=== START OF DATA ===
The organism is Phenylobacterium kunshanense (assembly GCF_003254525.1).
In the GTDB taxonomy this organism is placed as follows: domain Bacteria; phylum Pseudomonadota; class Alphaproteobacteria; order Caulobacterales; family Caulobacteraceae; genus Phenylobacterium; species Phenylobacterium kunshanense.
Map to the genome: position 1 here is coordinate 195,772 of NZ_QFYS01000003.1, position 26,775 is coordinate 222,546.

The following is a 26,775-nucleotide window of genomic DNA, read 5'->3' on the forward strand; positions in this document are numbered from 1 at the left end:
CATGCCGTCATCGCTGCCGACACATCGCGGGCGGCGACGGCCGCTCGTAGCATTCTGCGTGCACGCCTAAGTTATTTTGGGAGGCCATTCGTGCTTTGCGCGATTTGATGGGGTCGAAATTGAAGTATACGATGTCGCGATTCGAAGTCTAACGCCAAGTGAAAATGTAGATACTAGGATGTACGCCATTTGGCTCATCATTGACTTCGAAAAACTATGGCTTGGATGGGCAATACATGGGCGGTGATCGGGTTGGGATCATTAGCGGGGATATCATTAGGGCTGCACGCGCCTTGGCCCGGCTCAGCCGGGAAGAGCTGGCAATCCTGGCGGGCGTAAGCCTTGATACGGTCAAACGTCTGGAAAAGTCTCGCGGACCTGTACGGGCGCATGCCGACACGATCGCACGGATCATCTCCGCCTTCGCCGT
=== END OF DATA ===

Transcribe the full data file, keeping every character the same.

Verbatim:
The organism is Phenylobacterium kunshanense (assembly GCF_003254525.1).
In the GTDB taxonomy this organism is placed as follows: domain Bacteria; phylum Pseudomonadota; class Alphaproteobacteria; order Caulobacterales; family Caulobacteraceae; genus Phenylobacterium; species Phenylobacterium kunshanense.
Map to the genome: position 1 here is coordinate 195,772 of NZ_QFYS01000003.1, position 26,775 is coordinate 222,546.

The following is a 26,775-nucleotide window of genomic DNA, read 5'->3' on the forward strand; positions in this document are numbered from 1 at the left end:
CATGCCGTCATCGCTGCCGACACATCGCGGGCGGCGACGGCCGCTCGTAGCATTCTGCGTGCACGCCTAAGTTATTTTGGGAGGCCATTCGTGCTTTGCGCGATTTGATGGGGTCGAAATTGAAGTATACGATGTCGCGATTCGAAGTCTAACGCCAAGTGAAAATGTAGATACTAGGATGTACGCCATTTGGCTCATCATTGACTTCGAAAAACTATGGCTTGGATGGGCAATACATGGGCGGTGATCGGGTTGGGATCATTAGCGGGGATATCATTAGGGCTGCACGCGCCTTGGCCCGGCTCAGCCGGGAAGAGCTGGCAATCCTGGCGGGCGTAAGCCTTGATACGGTCAAACGTCTGGAAAAGTCTCGCGGACCTGTACGGGCGCATGCCGACACGATCGCACGGATCATCTCCGCCTTCGCCGT